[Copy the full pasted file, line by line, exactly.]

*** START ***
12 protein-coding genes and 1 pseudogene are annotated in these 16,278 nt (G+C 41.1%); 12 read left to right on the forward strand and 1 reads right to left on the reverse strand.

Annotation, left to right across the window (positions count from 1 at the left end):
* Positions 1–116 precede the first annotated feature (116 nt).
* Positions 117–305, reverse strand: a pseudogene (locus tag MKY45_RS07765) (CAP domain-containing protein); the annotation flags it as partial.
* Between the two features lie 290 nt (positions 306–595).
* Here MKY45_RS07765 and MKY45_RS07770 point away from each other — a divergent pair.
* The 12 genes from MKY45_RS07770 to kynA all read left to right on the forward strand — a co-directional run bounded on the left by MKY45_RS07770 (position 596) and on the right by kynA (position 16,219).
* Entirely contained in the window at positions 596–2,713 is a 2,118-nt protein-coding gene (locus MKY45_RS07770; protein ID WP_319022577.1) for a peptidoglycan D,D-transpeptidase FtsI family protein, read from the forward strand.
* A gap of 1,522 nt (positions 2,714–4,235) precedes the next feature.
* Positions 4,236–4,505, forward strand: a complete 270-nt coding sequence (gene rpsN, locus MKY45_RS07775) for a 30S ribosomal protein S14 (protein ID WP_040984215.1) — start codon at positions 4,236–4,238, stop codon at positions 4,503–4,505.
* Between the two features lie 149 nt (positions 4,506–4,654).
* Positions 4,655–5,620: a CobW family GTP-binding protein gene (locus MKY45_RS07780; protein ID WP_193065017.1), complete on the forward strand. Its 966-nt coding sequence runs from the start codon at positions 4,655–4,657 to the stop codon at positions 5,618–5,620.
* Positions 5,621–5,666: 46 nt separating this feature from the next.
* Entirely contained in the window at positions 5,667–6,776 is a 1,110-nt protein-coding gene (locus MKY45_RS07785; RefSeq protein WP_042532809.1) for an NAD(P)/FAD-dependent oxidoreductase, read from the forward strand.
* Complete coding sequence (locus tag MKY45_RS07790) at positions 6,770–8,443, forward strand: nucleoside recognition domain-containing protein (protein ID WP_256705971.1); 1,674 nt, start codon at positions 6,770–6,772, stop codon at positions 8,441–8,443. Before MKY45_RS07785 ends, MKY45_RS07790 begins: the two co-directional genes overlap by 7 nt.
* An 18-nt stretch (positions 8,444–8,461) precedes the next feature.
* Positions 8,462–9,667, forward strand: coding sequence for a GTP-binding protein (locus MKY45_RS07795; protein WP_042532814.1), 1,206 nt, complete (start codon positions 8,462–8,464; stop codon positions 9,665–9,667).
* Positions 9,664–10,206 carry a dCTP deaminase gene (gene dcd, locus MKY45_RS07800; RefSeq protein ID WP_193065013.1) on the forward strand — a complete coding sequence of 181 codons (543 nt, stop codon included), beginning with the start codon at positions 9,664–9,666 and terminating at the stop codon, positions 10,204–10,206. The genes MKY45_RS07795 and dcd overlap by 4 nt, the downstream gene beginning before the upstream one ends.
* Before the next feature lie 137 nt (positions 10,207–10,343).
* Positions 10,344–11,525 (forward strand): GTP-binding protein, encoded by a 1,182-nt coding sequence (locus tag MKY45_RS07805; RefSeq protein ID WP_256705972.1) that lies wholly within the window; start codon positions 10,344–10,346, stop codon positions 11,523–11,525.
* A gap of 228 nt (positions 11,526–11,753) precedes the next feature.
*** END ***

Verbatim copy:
12 protein-coding genes and 1 pseudogene are annotated in these 16,278 nt (G+C 41.1%); 12 read left to right on the forward strand and 1 reads right to left on the reverse strand.

Annotation, left to right across the window (positions count from 1 at the left end):
* Positions 1–116 precede the first annotated feature (116 nt).
* Positions 117–305, reverse strand: a pseudogene (locus tag MKY45_RS07765) (CAP domain-containing protein); the annotation flags it as partial.
* Between the two features lie 290 nt (positions 306–595).
* Here MKY45_RS07765 and MKY45_RS07770 point away from each other — a divergent pair.
* The 12 genes from MKY45_RS07770 to kynA all read left to right on the forward strand — a co-directional run bounded on the left by MKY45_RS07770 (position 596) and on the right by kynA (position 16,219).
* Entirely contained in the window at positions 596–2,713 is a 2,118-nt protein-coding gene (locus MKY45_RS07770; protein ID WP_319022577.1) for a peptidoglycan D,D-transpeptidase FtsI family protein, read from the forward strand.
* A gap of 1,522 nt (positions 2,714–4,235) precedes the next feature.
* Positions 4,236–4,505, forward strand: a complete 270-nt coding sequence (gene rpsN, locus MKY45_RS07775) for a 30S ribosomal protein S14 (protein ID WP_040984215.1) — start codon at positions 4,236–4,238, stop codon at positions 4,503–4,505.
* Between the two features lie 149 nt (positions 4,506–4,654).
* Positions 4,655–5,620: a CobW family GTP-binding protein gene (locus MKY45_RS07780; protein ID WP_193065017.1), complete on the forward strand. Its 966-nt coding sequence runs from the start codon at positions 4,655–4,657 to the stop codon at positions 5,618–5,620.
* Positions 5,621–5,666: 46 nt separating this feature from the next.
* Entirely contained in the window at positions 5,667–6,776 is a 1,110-nt protein-coding gene (locus MKY45_RS07785; RefSeq protein WP_042532809.1) for an NAD(P)/FAD-dependent oxidoreductase, read from the forward strand.
* Complete coding sequence (locus tag MKY45_RS07790) at positions 6,770–8,443, forward strand: nucleoside recognition domain-containing protein (protein ID WP_256705971.1); 1,674 nt, start codon at positions 6,770–6,772, stop codon at positions 8,441–8,443. Before MKY45_RS07785 ends, MKY45_RS07790 begins: the two co-directional genes overlap by 7 nt.
* An 18-nt stretch (positions 8,444–8,461) precedes the next feature.
* Positions 8,462–9,667, forward strand: coding sequence for a GTP-binding protein (locus MKY45_RS07795; protein WP_042532814.1), 1,206 nt, complete (start codon positions 8,462–8,464; stop codon positions 9,665–9,667).
* Positions 9,664–10,206 carry a dCTP deaminase gene (gene dcd, locus MKY45_RS07800; RefSeq protein ID WP_193065013.1) on the forward strand — a complete coding sequence of 181 codons (543 nt, stop codon included), beginning with the start codon at positions 9,664–9,666 and terminating at the stop codon, positions 10,204–10,206. The genes MKY45_RS07795 and dcd overlap by 4 nt, the downstream gene beginning before the upstream one ends.
* Before the next feature lie 137 nt (positions 10,207–10,343).
* Positions 10,344–11,525 (forward strand): GTP-binding protein, encoded by a 1,182-nt coding sequence (locus tag MKY45_RS07805; RefSeq protein ID WP_256705972.1) that lies wholly within the window; start codon positions 10,344–10,346, stop codon positions 11,523–11,525.
* A gap of 228 nt (positions 11,526–11,753) precedes the next feature.